摘抄---System Architecture for Native Device Drivers

The sample device drivers included with the Windows CE Platform Builder come in two forms: monolithic and layered. Source code for a monolithic driver consists of both interrupt service thread code and platform specific code. In contrast, layered device drivers split the code into an upper layer called the Model Device Driver (MDD) and a lower layer called the Platform Dependent Driver (PDD). The MDD layer contains code that is common to all drivers of a given type. The PDD layer consists of the code that is specific to a given hardware device or platform. The MDD calls specific PDD routines to access the hardware or hardware specific information. When using a layered driver, the OEM reuses the common MDD code provided by Microsoft in the Windows CE Platform Builder, and only writes new PDD code that is specific to the OEM's hardware. Or, if porting one of Microsoft's sample drivers to new hardware, the OEM only needs to port the PDD layer; the MDD layer can be used as-is.

The layered driver style is not required and may not be appropriate for all drivers. In particular, splitting device driver code into two layers imposes additional function call overhead in the device driver's operation. For performance critical situations, a monolithic driver may be more appropriate.

The following illustration shows the integration of monolithic and layered drivers within the Windows CE operating system.

Microsoft provides the MDD for a layered driver. The MDD is common to all platforms and functions, both as source code and as a library. It performs the following tasks:

·                      Links to the PDD layer and defines the DDSI functions it expects to call in that layer

·                      Exposes different sets of functions — DDI functions — to the operating system

·                      Handles complex tasks, such as interrupt processing

Each MDD handles a specific set of devices, such as audio hardware or touch screens.

As shown in the previous illustration, the device driver interface (DDI) is a set of functions exposed by an MDD layer or monolithic driver and called by other OS modules. The device driver service provider interface (DDSI) is a set of functions exposed by the PDD layer of a layered device driver and called by the MDD. Classes of related device drivers can share the same DDI — for example, the DDI exposed by stream interface drivers is the set of stream interface functions. All stream interface drivers expose those same functions, although certainly their implementations and behavior can be different from one stream interface driver to the next.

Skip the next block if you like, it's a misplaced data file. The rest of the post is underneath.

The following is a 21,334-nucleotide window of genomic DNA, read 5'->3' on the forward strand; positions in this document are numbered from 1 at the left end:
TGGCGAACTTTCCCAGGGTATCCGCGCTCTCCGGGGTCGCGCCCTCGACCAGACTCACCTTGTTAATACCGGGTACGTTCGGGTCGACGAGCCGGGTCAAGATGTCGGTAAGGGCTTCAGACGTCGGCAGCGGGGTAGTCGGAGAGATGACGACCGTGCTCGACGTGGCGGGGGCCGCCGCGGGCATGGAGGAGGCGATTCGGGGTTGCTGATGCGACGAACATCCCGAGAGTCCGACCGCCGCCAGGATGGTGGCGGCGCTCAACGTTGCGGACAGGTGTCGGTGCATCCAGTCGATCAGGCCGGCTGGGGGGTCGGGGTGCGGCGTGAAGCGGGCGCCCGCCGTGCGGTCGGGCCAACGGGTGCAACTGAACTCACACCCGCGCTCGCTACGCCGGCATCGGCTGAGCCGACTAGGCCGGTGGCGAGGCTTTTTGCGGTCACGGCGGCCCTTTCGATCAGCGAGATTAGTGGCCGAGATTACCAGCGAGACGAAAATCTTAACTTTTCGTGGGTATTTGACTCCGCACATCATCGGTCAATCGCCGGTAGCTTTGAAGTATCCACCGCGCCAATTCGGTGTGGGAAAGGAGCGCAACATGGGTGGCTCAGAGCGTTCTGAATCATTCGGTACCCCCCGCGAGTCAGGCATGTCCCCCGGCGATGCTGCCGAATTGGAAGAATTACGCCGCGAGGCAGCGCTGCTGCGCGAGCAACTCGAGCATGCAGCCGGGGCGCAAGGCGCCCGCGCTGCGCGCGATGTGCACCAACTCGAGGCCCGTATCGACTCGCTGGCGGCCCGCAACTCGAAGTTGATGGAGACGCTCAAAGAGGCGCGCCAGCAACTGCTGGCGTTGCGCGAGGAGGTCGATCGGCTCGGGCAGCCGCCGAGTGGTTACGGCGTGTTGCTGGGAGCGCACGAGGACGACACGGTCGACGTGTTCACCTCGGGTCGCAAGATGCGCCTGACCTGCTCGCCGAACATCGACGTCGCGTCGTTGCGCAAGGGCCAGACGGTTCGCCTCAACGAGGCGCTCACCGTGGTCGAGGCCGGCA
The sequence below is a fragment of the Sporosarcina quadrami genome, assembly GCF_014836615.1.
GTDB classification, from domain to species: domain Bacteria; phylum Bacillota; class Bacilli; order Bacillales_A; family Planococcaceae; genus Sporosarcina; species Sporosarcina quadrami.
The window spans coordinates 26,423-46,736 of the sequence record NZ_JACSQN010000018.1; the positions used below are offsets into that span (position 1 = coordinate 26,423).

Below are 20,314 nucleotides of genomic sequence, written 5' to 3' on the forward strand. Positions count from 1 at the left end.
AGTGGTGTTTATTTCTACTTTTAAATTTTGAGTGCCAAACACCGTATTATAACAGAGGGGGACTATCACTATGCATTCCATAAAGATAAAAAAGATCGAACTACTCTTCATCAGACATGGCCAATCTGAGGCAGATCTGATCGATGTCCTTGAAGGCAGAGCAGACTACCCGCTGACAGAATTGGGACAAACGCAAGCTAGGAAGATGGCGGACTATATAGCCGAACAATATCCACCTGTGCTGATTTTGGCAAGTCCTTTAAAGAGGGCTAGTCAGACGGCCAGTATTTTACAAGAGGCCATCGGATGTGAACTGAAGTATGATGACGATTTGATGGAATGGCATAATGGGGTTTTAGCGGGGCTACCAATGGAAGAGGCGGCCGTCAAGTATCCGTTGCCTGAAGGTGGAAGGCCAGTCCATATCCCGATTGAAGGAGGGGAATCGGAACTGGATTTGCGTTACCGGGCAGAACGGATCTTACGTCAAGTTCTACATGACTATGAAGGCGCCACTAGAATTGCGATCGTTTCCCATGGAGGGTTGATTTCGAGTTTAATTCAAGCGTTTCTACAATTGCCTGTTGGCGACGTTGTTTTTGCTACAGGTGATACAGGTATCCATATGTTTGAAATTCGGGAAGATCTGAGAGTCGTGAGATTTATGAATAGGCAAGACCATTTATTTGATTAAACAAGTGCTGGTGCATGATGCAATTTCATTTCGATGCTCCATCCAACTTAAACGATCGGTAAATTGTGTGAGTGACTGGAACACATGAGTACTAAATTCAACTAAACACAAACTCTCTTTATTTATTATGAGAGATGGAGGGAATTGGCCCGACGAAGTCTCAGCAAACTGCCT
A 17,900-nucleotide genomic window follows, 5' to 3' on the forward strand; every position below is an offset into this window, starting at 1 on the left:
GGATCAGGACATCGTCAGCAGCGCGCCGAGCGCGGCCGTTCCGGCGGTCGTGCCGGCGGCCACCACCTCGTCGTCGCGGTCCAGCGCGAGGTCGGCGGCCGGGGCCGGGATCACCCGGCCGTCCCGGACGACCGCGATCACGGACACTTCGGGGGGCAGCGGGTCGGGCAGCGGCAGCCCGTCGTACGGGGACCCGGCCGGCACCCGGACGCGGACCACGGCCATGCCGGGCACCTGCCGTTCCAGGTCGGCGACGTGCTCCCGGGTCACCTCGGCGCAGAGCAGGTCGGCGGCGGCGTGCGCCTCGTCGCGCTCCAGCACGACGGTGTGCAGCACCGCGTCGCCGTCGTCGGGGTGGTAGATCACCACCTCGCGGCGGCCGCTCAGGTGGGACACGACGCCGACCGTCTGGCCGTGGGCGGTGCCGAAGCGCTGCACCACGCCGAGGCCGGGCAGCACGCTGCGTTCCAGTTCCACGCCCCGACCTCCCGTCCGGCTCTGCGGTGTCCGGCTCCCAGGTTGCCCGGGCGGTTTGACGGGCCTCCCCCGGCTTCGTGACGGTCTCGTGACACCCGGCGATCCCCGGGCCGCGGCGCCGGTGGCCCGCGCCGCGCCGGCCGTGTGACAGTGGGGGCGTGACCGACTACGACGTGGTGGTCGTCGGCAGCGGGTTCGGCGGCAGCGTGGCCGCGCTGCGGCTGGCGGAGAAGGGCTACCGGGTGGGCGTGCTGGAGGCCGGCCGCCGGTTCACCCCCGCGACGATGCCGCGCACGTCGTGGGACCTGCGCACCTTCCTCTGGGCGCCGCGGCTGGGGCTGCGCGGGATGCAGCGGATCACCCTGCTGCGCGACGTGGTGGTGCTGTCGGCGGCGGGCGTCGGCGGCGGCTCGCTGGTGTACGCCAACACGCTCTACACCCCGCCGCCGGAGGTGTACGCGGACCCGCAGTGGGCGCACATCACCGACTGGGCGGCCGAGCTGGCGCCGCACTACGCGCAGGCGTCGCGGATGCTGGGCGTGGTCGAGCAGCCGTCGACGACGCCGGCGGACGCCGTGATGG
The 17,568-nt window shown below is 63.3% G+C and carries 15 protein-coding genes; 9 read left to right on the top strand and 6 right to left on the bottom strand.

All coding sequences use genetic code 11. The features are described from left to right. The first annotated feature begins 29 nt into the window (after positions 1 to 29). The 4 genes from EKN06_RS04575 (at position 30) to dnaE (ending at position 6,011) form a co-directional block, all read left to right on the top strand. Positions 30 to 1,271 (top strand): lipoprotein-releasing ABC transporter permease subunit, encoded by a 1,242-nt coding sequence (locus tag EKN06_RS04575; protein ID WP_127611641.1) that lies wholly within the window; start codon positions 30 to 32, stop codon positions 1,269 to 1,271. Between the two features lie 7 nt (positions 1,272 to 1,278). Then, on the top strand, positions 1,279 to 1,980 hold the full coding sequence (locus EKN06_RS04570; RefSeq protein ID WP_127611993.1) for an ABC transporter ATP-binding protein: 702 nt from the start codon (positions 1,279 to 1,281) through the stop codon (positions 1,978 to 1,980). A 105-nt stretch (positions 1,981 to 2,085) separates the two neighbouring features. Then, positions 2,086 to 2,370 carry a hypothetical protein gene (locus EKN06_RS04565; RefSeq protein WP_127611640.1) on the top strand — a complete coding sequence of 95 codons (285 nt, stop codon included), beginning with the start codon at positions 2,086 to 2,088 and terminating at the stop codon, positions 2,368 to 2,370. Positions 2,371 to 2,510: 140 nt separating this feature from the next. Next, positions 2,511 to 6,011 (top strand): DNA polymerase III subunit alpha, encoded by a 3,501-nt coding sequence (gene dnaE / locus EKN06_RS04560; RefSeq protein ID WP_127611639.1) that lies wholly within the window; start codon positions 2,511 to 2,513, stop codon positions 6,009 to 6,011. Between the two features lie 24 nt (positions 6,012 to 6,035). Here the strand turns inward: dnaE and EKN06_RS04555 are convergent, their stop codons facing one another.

In contrast, DDSI layers are rarely the same from one PDD implementation to another. PDD implementations are designed to work with specific MDD implementations, and as such can vary widely from one layered device driver to the next. An exception is in cases where a single MDD layer is capable of using multiple PDDs, in which case the PDDs could expose the same set of DDSI functions. For example, a serial port MDD layer that supported multiple PDDs for controlling different types of serial port hardware, such as a 16550 UART based serial port and an infrared serial port, might require its PDDs to expose the same set of DDSI functions. In some of the sample device drivers provided with the Windows CE Platform Builder version 3.0, the DDI and DDSI implementations are declared in files called DDI.H and DDSI.H in the drivers' sample code directories.

In general, the MDD requires no changes. If you choose to modify the MDD, be aware that Microsoft does not test, warrant, or support custom MDDs. You are responsible for all further MDD maintenance if Microsoft supplies an updated MDD in order to fix bugs or to support later versions of Windows CE. In addition, if you revise the MDD, you must provide support to any IHVs who use those changes.

Unlike the MDD layer, the PDD layer must be written specifically to your target platform. The PDD generally consists of functions that perform specific discrete tasks. These functions serve to isolate the MDD from the specifics of the hardware. Because the PDD is hardware-dependent, you must create a customized PDD for your platform hardware, or port one of Microsoft's sample PDD layers to your hardware. To assist you, Microsoft provides several sample PDD layers for various built-in devices.

You can forego the MDD and PDD layers by implementing your device driver as a monolithic driver. For example, if performance is a critical factor, a monolithic driver might be a better choice than a layered driver because a monolithic driver avoids the overhead associated with the function calls that take place between the MDD and PDD layers. You might also choose to implement a monolithic driver if the capabilities of the device in question are well matched to the tasks that the functions in the MDD layer perform. In such a case, implementing a monolithic driver might be simpler and more efficient than implementing a layered driver. However, regardless of whether you implement a monolithic driver or a layered driver, you can base your implementation on the source code for any of the sample layered drivers.

Finally, some of the sample device drivers are implemented as stream interface drivers, which just means that they use the stream interface functions as their DDI. They exist as ordinary DLLs and are loaded as needed. The audio driver and serial port driver are good examples of a device driver using the stream interface model. Because these drivers have an MDD and PDD that you can use as a basis for your development efforts, they are included here in the native device driver section, rather than in Developing Stream Interface Device Drivers.

posted @ 2004-12-10 16:13 nasiry 阅读(...) 评论(...) 编辑 收藏